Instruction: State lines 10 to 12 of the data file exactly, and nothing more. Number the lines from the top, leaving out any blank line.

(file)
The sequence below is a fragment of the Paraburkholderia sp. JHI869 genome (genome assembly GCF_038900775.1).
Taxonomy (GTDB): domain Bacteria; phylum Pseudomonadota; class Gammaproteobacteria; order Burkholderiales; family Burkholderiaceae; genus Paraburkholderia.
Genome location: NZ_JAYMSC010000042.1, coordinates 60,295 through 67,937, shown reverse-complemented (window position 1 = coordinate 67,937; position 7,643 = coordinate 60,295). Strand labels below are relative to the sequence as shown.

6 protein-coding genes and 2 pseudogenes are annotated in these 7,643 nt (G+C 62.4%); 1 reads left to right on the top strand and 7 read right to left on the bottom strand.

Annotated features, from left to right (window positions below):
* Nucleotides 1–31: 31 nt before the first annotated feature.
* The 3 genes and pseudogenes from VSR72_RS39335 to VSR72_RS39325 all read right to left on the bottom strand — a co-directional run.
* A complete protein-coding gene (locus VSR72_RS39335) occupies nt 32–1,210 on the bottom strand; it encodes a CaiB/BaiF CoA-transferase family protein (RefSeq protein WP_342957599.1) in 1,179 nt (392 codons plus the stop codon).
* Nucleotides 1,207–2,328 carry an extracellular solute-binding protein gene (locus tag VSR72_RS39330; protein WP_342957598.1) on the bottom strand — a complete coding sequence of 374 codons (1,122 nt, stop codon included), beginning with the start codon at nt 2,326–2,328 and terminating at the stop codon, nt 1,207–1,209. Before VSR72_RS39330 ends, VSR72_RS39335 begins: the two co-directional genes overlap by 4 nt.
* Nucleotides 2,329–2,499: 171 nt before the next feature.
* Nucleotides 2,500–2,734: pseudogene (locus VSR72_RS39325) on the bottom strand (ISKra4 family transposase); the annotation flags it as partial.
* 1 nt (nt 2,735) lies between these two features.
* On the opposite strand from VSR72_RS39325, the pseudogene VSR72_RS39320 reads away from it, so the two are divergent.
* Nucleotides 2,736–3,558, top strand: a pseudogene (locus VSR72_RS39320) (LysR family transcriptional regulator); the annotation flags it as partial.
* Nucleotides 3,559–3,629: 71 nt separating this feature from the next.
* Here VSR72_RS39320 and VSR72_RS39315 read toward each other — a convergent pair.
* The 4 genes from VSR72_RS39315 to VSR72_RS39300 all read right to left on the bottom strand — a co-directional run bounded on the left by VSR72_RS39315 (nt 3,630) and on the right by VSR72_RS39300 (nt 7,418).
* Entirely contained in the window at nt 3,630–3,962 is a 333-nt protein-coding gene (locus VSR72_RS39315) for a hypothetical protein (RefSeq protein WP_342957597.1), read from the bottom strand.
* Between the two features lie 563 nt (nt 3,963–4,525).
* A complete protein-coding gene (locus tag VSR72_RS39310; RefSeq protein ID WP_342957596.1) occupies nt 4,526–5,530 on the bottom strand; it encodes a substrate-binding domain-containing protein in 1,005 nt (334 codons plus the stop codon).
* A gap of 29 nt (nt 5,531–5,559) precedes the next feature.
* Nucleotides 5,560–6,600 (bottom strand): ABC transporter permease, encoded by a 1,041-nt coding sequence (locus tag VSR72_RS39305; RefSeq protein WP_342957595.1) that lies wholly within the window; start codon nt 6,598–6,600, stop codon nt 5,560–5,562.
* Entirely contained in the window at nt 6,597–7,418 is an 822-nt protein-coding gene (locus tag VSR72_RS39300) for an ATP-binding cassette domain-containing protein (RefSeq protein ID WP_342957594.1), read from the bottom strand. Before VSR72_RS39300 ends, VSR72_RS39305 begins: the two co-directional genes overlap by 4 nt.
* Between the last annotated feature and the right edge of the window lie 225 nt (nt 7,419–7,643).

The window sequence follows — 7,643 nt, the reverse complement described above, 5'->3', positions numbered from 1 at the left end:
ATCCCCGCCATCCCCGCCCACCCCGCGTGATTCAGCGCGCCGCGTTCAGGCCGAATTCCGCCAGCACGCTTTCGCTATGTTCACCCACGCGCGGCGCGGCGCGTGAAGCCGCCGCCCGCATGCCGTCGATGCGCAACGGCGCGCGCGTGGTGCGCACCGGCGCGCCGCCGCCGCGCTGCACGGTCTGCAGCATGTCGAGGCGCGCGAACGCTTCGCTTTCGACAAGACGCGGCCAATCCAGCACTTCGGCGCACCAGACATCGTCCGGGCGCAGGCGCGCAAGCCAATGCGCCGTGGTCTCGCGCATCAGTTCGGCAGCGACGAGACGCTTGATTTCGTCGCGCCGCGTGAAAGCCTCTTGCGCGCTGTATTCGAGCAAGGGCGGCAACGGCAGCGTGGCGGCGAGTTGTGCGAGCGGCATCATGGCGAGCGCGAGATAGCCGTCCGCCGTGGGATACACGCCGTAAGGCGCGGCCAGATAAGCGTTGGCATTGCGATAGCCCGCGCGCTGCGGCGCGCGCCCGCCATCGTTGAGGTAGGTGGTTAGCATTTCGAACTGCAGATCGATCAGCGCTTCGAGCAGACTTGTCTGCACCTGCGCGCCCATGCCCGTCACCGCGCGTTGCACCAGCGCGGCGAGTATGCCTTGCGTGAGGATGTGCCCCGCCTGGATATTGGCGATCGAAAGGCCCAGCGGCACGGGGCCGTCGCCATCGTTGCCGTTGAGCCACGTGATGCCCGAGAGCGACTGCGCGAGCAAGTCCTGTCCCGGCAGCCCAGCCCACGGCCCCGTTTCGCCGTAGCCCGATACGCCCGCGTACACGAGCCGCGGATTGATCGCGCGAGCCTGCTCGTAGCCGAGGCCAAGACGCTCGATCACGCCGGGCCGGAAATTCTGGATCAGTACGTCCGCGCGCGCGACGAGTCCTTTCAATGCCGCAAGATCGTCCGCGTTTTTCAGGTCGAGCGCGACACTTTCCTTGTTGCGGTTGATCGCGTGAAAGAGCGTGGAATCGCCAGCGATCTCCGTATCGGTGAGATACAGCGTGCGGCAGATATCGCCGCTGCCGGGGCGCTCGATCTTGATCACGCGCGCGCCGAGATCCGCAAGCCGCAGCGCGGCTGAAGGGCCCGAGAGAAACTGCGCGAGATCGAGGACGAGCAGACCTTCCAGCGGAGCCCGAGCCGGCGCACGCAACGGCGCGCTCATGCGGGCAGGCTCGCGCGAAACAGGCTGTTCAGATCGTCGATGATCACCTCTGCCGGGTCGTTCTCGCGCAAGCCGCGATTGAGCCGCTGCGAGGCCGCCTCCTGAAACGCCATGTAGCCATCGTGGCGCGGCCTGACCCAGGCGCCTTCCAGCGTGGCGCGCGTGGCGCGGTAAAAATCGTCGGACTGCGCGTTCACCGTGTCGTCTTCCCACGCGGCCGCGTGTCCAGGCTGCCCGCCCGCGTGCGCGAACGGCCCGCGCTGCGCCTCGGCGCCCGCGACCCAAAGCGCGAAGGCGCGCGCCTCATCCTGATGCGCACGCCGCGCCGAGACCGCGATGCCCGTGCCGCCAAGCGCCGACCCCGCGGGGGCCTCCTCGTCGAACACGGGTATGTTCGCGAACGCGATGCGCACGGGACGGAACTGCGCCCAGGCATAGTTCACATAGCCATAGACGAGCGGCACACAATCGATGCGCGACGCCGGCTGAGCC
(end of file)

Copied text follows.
* Nucleotides 2,329–2,499: 171 nt before the next feature.
* Nucleotides 2,500–2,734: pseudogene (locus VSR72_RS39325) on the bottom strand (ISKra4 family transposase); the annotation flags it as partial.
* 1 nt (nt 2,735) lies between these two features.